Sharing His Experiences
Communion in Jesus’ Sacrifice
Is not the cup of blessing that we bless a sharing in the blood of Christ? Is not the bread that we break a sharing in the body of Christ? Because there is one bread, we who are many are one body, for we all share the one bread.—1 Corinthians 10:16,17, Net Bible
An initial reading of these words about the cup and bread might raise some ..questions. How can we, as imperfect fleshly beings, even conceive of being able to share in the perfect work and experiences of our Lord? The implication of participating in Jesus’ sacrifice can seem almost to denigrate the merit of that sacrifice. To understand what it means to participate, we must analyze the words at the core of this text, specifically “sharing” and the closely aligned concept of communion.
It is easy to think of sharing or communion as common union, the mingling of both parts of a union. In human experience this also means contamination of the good with the bad, the pure with the impure. This is why a natural reaction to the word “sharing” in these verses might well generate discomfort. Mixing any imperfect human contribution with the perfect sacrifice of Jesus could only devalue that perfect sacrifice, making it less than perfect. However, Paul was not implying anything like that. The perfect sacrifice which Jesus completed was unique; it is not something he has in common with his followers. However, the fact that Jesus’ sacrifice was perfect does not exclude his followers from seeking to emulate his motivation and devotion while entering into similar experiences. Does God count the imperfect, sacrificial attempts of the body of Christ in any legal sense as required for the redemption of mankind? Of course not. Justice required only one perfect human sacrifice and nothing less. Jesus’ work by itself is complete and sufficient in all aspects as far as God’s justice is concerned.
While the primary purpose of our Lord’s earthly experiences was to the benefit of the world in providing a ransom, a secondary purpose was to open a new and living way for his body members. Not only was Jesus first, he set an example of perfect devotion to the Father, which his body members must strive to emulate. So the life and death of Christ benefit both the world and Christ’s body.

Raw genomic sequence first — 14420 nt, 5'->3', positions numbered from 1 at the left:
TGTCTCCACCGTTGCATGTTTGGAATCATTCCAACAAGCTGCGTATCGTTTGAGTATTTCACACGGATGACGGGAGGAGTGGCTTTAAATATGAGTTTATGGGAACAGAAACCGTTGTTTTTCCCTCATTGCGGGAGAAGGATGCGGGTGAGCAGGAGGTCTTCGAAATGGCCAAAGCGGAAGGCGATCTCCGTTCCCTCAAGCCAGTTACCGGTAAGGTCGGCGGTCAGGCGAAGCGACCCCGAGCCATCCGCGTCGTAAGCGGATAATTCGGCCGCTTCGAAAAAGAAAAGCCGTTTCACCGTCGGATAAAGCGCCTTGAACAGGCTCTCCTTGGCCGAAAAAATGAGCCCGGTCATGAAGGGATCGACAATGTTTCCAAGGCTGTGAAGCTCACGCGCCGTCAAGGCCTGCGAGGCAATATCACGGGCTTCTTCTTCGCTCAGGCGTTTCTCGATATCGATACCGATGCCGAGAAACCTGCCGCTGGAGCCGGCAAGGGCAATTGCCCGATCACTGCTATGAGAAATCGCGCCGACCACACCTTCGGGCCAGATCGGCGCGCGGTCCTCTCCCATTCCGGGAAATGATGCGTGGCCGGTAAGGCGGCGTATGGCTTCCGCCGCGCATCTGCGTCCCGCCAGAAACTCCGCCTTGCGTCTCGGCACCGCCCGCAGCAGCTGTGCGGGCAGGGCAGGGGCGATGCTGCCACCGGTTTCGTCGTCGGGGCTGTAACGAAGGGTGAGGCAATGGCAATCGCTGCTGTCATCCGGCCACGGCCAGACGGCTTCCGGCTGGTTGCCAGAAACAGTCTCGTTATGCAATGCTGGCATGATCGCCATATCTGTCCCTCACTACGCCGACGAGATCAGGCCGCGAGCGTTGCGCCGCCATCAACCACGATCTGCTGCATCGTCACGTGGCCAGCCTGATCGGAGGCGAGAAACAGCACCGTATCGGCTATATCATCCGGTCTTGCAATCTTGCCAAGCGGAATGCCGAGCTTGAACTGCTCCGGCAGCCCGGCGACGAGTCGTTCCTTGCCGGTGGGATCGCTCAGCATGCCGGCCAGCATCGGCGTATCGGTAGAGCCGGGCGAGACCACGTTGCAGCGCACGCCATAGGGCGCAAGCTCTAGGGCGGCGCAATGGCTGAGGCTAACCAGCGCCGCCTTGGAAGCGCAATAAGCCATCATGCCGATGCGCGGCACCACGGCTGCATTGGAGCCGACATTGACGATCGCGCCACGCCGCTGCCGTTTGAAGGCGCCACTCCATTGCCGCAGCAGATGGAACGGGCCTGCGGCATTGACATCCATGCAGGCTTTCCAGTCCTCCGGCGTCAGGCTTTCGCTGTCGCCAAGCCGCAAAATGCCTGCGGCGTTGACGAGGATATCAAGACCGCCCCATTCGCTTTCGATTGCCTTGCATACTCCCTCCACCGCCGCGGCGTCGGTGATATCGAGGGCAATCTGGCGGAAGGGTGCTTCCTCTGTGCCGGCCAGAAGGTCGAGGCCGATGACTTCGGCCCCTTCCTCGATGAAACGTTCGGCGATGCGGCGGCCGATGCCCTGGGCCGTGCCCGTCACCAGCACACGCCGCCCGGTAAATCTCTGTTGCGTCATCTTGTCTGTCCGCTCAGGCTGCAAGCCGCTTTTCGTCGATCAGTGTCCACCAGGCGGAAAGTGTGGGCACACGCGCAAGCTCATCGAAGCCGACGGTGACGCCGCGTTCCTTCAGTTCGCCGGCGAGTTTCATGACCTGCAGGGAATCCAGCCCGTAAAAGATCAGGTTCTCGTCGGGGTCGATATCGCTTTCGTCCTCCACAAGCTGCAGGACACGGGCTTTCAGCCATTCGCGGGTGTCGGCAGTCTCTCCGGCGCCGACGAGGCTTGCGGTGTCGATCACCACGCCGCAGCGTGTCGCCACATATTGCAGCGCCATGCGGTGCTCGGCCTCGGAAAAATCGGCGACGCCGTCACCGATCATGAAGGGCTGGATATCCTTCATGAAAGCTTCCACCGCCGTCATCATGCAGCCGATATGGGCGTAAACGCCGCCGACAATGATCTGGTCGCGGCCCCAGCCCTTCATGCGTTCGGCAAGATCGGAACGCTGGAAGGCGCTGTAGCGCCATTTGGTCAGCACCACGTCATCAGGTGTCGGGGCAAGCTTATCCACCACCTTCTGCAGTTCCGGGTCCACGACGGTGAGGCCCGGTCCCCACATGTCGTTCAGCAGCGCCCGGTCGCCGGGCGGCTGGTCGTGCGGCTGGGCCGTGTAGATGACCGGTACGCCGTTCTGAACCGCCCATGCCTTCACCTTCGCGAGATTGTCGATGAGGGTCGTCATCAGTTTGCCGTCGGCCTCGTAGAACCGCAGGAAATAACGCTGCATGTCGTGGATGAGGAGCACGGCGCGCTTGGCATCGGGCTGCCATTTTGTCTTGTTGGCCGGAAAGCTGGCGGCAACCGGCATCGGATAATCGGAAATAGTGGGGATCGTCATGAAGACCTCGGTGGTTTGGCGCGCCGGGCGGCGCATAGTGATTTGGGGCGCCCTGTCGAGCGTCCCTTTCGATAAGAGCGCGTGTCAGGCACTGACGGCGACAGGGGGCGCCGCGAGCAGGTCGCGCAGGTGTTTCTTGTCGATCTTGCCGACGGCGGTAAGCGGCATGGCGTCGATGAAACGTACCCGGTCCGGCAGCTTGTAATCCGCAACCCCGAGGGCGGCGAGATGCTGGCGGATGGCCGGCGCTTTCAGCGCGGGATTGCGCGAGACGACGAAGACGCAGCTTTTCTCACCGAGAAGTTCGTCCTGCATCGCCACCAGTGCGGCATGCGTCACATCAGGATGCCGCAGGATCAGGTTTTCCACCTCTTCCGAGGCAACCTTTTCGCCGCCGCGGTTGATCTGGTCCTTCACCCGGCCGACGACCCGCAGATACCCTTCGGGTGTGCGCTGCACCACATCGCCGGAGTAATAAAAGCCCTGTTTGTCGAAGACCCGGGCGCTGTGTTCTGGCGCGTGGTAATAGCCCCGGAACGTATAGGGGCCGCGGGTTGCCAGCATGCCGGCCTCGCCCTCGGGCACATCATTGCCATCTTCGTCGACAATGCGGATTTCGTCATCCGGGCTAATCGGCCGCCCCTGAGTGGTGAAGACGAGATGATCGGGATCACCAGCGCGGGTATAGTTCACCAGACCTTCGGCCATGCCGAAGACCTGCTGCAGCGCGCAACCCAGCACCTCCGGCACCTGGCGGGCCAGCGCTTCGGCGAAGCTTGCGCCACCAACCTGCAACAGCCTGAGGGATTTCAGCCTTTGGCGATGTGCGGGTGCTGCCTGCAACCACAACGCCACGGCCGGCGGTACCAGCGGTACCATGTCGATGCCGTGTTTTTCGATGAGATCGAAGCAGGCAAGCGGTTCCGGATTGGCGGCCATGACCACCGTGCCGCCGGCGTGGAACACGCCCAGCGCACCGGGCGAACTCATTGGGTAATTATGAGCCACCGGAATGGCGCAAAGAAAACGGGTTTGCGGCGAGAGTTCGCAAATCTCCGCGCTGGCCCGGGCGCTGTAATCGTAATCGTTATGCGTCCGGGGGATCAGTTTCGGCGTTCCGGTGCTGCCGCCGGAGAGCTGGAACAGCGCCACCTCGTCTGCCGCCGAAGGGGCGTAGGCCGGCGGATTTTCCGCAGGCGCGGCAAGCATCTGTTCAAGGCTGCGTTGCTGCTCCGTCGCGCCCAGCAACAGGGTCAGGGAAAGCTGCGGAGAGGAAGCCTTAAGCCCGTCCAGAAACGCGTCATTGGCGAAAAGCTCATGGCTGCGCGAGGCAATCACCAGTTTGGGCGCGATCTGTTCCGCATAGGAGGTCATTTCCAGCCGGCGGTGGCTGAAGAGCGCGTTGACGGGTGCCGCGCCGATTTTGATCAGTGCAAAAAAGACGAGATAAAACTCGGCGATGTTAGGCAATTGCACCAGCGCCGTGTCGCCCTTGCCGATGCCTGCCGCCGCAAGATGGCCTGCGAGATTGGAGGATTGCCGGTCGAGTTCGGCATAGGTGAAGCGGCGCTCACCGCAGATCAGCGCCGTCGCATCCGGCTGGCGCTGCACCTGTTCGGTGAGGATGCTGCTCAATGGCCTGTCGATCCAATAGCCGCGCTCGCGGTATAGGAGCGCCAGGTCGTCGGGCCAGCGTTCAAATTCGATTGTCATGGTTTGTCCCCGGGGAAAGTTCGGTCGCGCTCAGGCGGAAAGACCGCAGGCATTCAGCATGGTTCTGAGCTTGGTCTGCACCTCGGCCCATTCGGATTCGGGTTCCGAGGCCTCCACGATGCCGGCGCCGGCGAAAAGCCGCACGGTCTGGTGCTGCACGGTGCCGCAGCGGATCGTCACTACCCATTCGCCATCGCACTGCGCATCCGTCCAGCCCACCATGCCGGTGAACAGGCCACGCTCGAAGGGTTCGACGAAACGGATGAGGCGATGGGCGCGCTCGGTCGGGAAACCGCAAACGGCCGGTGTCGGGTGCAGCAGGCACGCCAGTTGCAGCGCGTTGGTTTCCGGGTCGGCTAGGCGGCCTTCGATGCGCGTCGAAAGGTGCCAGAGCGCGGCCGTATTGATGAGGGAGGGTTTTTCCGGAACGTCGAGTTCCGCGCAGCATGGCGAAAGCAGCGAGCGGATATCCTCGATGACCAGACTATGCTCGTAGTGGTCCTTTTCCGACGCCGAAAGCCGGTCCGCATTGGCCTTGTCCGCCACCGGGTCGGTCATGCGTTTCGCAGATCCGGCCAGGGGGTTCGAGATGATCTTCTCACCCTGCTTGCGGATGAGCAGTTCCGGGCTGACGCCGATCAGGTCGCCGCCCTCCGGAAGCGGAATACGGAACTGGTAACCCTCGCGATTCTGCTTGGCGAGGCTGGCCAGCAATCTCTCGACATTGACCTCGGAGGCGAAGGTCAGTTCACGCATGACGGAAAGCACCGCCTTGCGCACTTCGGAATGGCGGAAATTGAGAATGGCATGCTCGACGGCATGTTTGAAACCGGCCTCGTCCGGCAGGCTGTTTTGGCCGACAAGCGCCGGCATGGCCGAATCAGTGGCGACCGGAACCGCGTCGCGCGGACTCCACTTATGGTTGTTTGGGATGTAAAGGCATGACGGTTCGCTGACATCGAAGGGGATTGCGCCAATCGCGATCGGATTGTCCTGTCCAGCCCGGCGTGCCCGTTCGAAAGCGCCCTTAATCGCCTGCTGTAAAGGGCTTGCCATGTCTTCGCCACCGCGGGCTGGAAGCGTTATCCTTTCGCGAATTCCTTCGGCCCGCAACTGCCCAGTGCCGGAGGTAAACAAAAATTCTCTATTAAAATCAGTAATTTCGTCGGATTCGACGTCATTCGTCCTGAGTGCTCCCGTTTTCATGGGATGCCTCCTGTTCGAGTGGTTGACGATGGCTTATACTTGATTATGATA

Now we can see what Paul meant when he referred to sharing in Christ’s blood and the breaking of his body. It is a participation in the same type of experience that Jesus had with the expectation of doing as he did, feeling as he felt, learning as he learned, and triumphing as he triumphed. He was the “loaf” broken on behalf of the world.
This principle was simply stated by Jesus: “Ye are not of the world, but I have chosen you out of the world, therefore the world hateth you. Remember the word that I said unto you, The servant is not greater than his lord. If they have persecuted me, they will also persecute you; if they have kept my saying, they will keep yours also” (John 15:19,20).
A servant is not greater than his master, nor are footstep followers greater than their leader. The experiences that developed Jesus as a new creature will similarly develop us, if we but submit to them and learn the lessons they are meant to teach us. Every year at the memorial of his death we recognize what he did in providing the redemption for the world of mankind and giving us a basis for our hope. The common participation is realized in our desire to “be dead with him,” that we may also “live with him” and to “suffer” with him, that we may also “reign with him” (2 Timothy 2:11,12).
“We are not putting the symbols instead of the reality; nothing surely could be further from our Lord’s intention, nor further from propriety on our part. The heart-communion with him, the heart-feeding upon him, the heart-communion with the fellow-members of the body, and the heart-realization of the meaning of our covenant of sacrifice, is the real communion, which, if we are faithful, we will carry out day by day throughout the year—being daily broken with our Lord, and continually feeding upon his merit, growing strong in the Lord and in the power of his might.”—Studies in the Scriptures, vol. 6, p. 466.
Defining what the common participation in the loaf and cup means is easy; the practical implementation of it is hard. During the nearly two thousand years that have passed since Jesus’ first advent, many things have changed: governments, standard of living, the number of religions, the view about the value of religion, and life expectancy to name a few. The historically-recent increase in knowledge has, for the most part, negatively impacted man’s desire to look to religion for moral guidance. How practical is it for us to look in detail at Jesus’ experiences for common participation today?
It is practical, and there are two ways to do it. We might look at individual experiences of both Jesus and the early church, as well as the recorded events in the Scriptures, to identify the underlying principle in each, then seek to incorporate those principles in our own lives.